After securing the President’s Trophy on Saturday afternoon, the Boston Bruins learned that the Detroit Red Wings would be coming to town for the first round of the playoffs. Without question, the Red Wings represent a tough draw for Boston on a number of fronts.
In terms of the actual rosters, the Red Wings have a slightly more veteran team than the Bruins, led by Pavel Datsyuk, Daniel Alfredsson, and Niklas Kronwall. Similar to Boston, Detroit has achieved success through balance, seamlessly blending young players with their core group. Since 2008, both teams have been to the Stanley Cup Finals twice, each winning one Stanley Cup in that span. Their strong play at both ends of the ice makes them a difficult matchup for any team, including the Bruins, who sit atop the NHL.
The Red Wings became division rivals for the Bruins this year, as re-alignment placed the two Original Six teams in the new Atlantic Division. Unfortunately for Boston, Detroit held a convincing edge in the season series. Since winning the first matchup of the season, the Bruins have dropped three straight against the Red Wings, including their worst loss of the season, a 6-1 defeat at the end of November. In total, Detroit outscored the Bruins 13-9 in the season series, despite being kept in check by Boston’s penalty kill (one PP goal in eight chances). The Bruins power play was able to convert three of its 16 power play chances (18.75% success rate), a decent rate of success, but not as impressive as their season average (21.05%). By way of comparison, the Bruins season averages for goals for per game (3.18) and goals against per game (2.16) were better than they were able to muster against the Red Wings (2.25gpg, 3.25gaa). Whether it was due to a superior level of play from Detroit or a lack of execution on Boston’s behalf, the Red Wings proved to be more than the Bruins could handle this season.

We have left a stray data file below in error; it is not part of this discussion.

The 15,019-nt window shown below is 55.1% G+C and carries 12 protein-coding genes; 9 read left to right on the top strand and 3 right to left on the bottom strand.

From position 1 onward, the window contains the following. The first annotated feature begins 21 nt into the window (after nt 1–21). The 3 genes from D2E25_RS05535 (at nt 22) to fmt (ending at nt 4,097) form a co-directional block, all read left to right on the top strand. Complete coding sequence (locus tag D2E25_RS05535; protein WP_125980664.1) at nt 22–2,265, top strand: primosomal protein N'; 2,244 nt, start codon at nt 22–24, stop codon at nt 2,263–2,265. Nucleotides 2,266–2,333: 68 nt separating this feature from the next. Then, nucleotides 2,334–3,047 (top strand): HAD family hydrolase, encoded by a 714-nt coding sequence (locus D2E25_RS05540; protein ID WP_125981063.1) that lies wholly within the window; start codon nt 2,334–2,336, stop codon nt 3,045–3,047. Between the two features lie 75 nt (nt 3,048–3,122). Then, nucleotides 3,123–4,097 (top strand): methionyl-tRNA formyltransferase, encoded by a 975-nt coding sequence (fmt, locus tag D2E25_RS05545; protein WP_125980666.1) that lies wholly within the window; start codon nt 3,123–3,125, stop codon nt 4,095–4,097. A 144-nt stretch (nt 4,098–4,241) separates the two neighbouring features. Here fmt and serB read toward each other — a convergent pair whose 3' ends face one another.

While the regular season series might not tell everything, it is not a stretch to say that the Bruins have struggled against Detroit in recent years. In fact, since the salary cap was put into place, the Bruins are just 3-8 against the Red Wings. More recently than that, since Claude Julien became the coach of the Boston Bruins, the Bruins are just 2-8 against Detroit, getting outscored 32-19. Aside from their win this season, you have to go back to 2008 to see the last time the Bruins defeated the Red Wings. Due to the fact that the Red Wings have been in the Western Conference since 1993, the two teams have not squared off recently in the postseason. The last playoff matchup between the two teams was all the way back in 1957, a series that saw the Bruins knockout the Red Wings in five games.
Bruins Playoff History
Although the Red Wings will be a difficult challenge for Boston, there is some good news for Bruins fans. First off, Detroit heads into the series without forward Henrik Zetterberg, one of the team’s top scorers on the season. Zetterberg led all Red Wings forwards with 32 assists, as well as leading the forward group in average time on ice, playing 21:33 per game. The Red Wings will also be without Jonathan Ericsson, one of their top defensemen in terms of time on ice, averaging more than 21 minutes per game.
With their playoff berth and seeding on the line, the Red Wings played their way into the playoffs with a 6-3-1 record in their last 10 games. They were passed by the Columbus Blue Jackets for the seventh seed in the Eastern Conference, drawing the Bruins in the first round. The Red Wings were the tenth best road team in the NHL this season, while posting the 19th best home record in the league. For the sake of comparison, the Bruins were the league’s fourth best road team and the NHL’s best home team. Home ice should be a major advantage for the Bruins, while Detroit will need to elevate their game to capitalize on their home ice.
So what do you think, is history on the Bruins side? Do you fear the Red Wings? Let me know what you think in the comments below or on twitter @kirkvance.